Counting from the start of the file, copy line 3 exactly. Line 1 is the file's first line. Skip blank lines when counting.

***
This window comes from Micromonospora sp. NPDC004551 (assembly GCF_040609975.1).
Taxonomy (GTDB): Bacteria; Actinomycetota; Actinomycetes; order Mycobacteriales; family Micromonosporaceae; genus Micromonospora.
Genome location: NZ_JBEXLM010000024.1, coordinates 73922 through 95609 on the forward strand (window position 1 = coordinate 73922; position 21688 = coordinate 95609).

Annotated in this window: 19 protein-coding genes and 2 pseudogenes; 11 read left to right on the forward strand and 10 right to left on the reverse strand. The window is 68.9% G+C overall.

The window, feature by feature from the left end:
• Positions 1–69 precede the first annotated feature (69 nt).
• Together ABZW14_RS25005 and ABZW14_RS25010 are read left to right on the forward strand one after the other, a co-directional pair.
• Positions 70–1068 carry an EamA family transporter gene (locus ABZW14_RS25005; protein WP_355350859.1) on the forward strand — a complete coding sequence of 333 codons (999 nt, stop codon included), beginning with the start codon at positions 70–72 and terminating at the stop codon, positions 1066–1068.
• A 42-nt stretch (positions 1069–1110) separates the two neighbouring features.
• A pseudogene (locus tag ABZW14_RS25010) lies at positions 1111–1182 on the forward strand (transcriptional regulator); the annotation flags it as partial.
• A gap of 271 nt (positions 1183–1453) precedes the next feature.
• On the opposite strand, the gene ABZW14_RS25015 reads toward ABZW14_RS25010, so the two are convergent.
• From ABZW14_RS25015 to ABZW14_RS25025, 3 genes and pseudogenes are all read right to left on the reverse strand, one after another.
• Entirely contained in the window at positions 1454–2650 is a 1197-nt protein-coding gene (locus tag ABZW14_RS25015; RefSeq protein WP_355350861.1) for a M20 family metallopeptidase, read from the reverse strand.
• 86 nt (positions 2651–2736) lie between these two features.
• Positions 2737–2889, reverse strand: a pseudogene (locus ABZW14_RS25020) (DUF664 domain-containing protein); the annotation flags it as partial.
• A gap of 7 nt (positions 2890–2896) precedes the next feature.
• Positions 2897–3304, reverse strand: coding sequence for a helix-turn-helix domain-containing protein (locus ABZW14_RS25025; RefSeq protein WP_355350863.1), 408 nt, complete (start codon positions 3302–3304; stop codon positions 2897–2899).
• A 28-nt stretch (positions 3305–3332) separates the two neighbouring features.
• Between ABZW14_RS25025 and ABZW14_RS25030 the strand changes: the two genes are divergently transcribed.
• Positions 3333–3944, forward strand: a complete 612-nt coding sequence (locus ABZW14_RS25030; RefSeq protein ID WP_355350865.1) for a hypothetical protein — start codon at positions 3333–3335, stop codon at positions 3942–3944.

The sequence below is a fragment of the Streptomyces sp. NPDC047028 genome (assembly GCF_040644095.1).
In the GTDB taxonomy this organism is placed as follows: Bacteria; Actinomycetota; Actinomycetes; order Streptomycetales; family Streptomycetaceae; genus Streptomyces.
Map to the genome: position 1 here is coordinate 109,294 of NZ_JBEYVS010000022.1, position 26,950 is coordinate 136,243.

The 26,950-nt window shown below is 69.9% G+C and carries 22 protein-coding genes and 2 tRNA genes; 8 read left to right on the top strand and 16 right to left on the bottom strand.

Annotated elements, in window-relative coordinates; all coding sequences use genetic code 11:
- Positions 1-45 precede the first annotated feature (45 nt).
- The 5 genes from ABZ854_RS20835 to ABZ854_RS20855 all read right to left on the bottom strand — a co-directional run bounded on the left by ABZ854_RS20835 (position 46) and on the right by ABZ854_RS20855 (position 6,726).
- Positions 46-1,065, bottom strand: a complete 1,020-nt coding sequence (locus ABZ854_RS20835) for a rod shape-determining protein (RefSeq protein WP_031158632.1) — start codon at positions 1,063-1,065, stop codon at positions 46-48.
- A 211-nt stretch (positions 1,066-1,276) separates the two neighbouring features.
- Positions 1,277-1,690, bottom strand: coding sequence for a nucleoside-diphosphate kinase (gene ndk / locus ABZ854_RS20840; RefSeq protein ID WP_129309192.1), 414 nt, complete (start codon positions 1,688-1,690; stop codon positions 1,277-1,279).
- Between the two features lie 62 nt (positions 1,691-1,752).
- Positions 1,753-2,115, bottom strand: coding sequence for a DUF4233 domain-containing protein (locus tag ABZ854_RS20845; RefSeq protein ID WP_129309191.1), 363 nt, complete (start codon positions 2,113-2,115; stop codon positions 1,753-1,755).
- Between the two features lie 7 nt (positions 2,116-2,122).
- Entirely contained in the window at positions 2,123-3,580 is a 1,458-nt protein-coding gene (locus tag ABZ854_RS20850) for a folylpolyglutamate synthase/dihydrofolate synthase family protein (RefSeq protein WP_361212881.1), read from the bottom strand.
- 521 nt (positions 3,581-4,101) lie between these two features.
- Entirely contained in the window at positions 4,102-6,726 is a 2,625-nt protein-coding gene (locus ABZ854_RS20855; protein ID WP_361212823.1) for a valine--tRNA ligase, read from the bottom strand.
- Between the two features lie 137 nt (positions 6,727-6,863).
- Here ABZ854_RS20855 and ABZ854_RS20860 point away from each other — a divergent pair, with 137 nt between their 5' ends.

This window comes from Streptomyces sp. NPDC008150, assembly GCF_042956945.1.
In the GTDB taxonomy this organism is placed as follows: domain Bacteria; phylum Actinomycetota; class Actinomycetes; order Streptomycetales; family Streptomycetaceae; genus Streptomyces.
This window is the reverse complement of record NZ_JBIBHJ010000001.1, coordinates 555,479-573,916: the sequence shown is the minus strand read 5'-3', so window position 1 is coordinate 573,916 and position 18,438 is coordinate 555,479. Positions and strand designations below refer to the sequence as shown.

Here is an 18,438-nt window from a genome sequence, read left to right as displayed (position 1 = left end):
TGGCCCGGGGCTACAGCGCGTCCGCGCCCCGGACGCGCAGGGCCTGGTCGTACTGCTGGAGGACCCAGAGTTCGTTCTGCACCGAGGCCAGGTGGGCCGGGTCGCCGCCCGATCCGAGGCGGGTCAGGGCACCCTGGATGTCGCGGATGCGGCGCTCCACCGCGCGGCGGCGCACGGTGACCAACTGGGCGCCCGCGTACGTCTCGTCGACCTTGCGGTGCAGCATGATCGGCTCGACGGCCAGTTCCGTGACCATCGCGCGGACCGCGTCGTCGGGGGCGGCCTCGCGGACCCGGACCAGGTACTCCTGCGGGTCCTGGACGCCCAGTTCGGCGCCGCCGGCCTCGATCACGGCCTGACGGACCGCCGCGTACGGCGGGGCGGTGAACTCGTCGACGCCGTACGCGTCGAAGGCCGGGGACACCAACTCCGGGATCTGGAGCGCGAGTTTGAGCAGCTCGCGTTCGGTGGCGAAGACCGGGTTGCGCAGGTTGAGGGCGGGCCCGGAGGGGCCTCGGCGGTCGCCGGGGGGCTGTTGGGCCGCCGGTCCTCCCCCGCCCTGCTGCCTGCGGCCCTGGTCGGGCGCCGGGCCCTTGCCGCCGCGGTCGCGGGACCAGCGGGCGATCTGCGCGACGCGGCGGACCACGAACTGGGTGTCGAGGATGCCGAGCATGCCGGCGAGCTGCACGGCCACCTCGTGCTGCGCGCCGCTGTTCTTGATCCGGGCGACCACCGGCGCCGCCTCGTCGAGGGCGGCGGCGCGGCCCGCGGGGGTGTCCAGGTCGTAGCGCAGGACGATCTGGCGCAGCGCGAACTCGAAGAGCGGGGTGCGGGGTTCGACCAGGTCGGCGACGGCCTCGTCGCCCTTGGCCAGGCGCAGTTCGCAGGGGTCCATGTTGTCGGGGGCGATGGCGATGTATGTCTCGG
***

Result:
Genome location: NZ_JBEXLM010000024.1, coordinates 73922 through 95609 on the forward strand (window position 1 = coordinate 73922; position 21688 = coordinate 95609).